Tuesday, January 4, 2011

Be Afraid, Be Very Afraid

I'll be writing my legislators about this in the morning. According to a New York Times Editorial a proposed piece of legislation will make it illegal for someone to circulate any
"in any manner prejudicial to the safety or interest of the United States,” any classified information “concerning the human intelligence activities of the United States.”
This law will effect librarians. As Geoffry R. Stone writes further down"it would plainly violate the First Amendment to punish anyone who might publish or otherwise circulate the information after it has been leaked." So, any library which provide information that's already public, or any librarian who directs a patron to find say a Wikileaks cable will effectively have violated federal law. While in all likelihood such a law wouldn't stand a constitutional test given recent supreme court rulings, it could cause a chilling effect.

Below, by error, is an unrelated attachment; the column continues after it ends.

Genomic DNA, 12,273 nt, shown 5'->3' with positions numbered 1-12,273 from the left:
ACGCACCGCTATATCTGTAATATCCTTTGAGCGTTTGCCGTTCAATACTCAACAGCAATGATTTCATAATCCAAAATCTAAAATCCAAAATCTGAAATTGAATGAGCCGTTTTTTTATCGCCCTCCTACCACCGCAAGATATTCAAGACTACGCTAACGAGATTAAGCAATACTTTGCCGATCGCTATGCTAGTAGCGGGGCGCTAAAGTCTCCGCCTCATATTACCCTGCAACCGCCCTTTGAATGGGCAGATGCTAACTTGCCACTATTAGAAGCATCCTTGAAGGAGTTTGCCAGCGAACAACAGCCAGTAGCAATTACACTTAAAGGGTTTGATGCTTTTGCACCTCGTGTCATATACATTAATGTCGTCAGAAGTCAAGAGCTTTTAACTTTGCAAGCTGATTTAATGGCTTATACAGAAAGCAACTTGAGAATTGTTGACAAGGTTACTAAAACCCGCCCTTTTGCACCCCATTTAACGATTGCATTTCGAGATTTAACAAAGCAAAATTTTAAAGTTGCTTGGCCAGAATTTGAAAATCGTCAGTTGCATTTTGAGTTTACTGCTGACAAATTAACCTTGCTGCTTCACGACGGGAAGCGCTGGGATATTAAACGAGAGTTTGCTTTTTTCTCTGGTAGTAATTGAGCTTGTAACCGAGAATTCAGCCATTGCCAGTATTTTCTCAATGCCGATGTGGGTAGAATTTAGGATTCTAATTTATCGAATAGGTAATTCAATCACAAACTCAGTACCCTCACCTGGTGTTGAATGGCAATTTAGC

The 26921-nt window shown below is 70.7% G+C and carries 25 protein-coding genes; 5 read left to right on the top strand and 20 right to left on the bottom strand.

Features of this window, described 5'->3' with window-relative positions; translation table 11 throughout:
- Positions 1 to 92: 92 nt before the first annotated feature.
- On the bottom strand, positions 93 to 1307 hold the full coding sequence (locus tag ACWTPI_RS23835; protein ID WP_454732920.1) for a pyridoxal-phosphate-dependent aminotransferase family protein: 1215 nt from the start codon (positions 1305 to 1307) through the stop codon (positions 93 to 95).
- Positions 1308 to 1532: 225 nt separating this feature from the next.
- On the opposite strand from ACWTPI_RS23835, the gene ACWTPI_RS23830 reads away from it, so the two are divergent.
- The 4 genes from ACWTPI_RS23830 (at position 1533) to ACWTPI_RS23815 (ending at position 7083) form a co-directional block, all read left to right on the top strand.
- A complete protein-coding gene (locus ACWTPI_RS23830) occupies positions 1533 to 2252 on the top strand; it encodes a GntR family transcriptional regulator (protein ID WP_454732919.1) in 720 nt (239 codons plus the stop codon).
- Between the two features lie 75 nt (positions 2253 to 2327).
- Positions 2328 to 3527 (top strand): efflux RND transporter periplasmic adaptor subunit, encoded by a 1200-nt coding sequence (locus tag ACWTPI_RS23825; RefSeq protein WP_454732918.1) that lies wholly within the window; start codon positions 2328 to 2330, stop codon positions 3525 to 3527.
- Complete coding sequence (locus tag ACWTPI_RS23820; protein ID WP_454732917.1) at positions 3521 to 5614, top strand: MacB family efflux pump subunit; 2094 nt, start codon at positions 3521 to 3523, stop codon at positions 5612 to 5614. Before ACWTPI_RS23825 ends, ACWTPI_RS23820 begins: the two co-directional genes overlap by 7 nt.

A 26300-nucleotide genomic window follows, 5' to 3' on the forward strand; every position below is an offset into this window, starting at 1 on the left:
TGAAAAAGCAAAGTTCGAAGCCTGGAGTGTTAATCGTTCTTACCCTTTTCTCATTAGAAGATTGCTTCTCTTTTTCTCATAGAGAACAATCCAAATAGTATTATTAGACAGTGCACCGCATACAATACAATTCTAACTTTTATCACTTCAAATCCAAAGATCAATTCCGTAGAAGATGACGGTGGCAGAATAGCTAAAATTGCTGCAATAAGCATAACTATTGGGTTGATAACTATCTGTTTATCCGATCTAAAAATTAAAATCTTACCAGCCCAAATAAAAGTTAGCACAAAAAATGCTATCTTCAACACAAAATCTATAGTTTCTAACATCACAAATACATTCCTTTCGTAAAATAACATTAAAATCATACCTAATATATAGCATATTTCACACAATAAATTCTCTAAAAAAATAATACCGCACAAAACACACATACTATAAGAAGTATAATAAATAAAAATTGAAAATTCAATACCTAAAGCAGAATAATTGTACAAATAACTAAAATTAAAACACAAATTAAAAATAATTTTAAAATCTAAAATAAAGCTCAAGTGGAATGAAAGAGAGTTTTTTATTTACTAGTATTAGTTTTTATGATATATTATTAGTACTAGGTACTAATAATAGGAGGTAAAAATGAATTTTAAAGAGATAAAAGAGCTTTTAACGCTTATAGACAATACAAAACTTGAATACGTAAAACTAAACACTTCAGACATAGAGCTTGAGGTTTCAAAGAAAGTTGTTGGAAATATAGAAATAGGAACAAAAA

The information published by organizations like wikileaks all ready enjoys a marginalized and tenuous existence. Yet, that information can be some of the most important information to scholars, policy makers, and the general public. We should be taking steps to protect it. Regardless of our institutional reaction to curating such documents, librarians must protect our rights to disseminate such information. If we falter here its a short road to the letting the government in our stacks to tell us what we can and can't let patrons read.

1 comment:

  1. It is always good to be aware of these proposed pieces of legislation. Isn't it great that librarians have the ability to find this information and be aware of it before it could cause trouble (for us, them, everyone)?? :-) I mean this type of stuff happens all the time and it is essential that we stay on top of it.
    Thanks for sharing.